Unilateral or localized renal cystic disease is characterized by replacement of all or a portion of one kidney by multiple cysts (Figs. 5.4 and 5.5). It is sometimes referred to as segmental cystic disease of the kidney. Although sometimes described as unilateral polycystic kidney disease, it is not familial. The disease is not progressive, and there is no association with renal failure or cysts in other organs. The pathogenesis is obscure, but it is hypothesized to be developmental in etiology. The most common clinical presentation is flank pain with or without hematuria.

FIGURE 5.4. Unilateral cystic disease. An excretory phase CT image shows multiple left renal cysts and a normal right kidney. A right-sided percutaneous nephrostomy is present.

FIGURE 5.5. Unilateral cystic disease. Multiple small cysts are seen in the left kidney. The right kidney (not shown) was normal.

Complicated Cysts

Cystic masses that do not satisfy the criteria of a benign simple cyst must be further evaluated to exclude malignancy. Various morphologic features are now recognized that exclude the diagnosis of a simple cyst.


Cysts may develop septations; when they are thin, smooth, do not have localized areas of thickening or irregularity, and are few in number, the lesions are generally considered benign, complicated cysts. These thin septations are more easily detected by ultrasound or MRI than CT. When a cystic mass contains one or more thick septations, a malignant lesion is possible. If there is associated nodularity, the lesion must be considered malignant.


The presence of calcification is also a nonspecific finding (Fig. 5.6). When evaluation of the kidney depended primarily on excretory urography, the presence of calcification, especially central calcification, was an ominous sign. However, CT has made the presence or absence of calcification almost irrelevant because wall thickening and soft tissue masses can easily be detected without the help of calcification. Thin calcification in the wall or septum of a cyst is almost always benign and does not, in itself, warrant surgical exploration.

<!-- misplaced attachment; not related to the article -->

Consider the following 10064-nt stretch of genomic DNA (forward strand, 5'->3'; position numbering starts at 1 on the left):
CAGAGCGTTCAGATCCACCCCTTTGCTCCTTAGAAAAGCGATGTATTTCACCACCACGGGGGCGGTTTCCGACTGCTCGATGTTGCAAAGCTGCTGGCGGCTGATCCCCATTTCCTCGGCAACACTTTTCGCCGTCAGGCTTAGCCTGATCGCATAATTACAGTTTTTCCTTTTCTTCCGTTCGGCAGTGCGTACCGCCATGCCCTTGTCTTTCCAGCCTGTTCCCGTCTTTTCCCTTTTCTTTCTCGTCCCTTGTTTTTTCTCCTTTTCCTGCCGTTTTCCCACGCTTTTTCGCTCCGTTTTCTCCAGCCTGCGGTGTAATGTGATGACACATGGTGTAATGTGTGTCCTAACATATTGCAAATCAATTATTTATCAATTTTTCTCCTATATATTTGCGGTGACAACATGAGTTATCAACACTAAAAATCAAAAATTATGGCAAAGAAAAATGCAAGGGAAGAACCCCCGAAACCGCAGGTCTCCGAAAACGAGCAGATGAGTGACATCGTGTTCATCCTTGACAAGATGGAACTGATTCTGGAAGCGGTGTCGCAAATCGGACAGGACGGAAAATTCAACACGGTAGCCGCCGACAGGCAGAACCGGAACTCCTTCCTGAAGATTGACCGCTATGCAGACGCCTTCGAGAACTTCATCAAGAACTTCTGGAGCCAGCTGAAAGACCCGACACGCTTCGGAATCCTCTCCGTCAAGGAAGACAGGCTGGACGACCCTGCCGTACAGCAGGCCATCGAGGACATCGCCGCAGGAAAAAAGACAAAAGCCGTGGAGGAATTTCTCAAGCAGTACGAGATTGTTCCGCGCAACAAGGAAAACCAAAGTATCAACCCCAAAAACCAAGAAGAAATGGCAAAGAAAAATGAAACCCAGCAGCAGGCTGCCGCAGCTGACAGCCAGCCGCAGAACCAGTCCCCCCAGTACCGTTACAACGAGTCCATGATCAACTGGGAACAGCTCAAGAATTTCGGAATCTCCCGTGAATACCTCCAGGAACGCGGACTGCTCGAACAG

FIGURE 5.6. Bosniak type II cyst. Thin straight septal calcifications are present in this cyst. This is of minimal concern for malignancy.

FIGURE 5.7. Bosniak type III cyst. A thick wall cyst is seen arising from the anterior surface of the right kidney in a patient who has already had a left nephrectomy for renal cell carcinoma. Pancreatic metastases are also present. Biopsy proved a second primary renal cell carcinoma.

Thick Wall

A thick wall is incompatible with a simple cyst. It indicates that the lesion is another cystic mass or that the cyst has become complicated by some process such as infection, hemorrhage, or neoplasia. Inflammatory or infectious cystic masses may result in a thickened wall, typically associated with abundant perinephric stranding. A thick-walled cystic renal mass may also be a cystic renal cell carcinoma (see Chapter 6). These lesions are generally considered indeterminate, and unless an inflammatory or infectious diagnosis can be made clinically or via percutaneous needle aspiration, closeinterval follow-up or surgical exploration is indicated (Fig. 5.7). The presence of a markedly thickened and irregular wall (Fig. 5.8) or an associated soft tissue tumor mass is an even more ominous finding and is highly suspicious for a malignancy.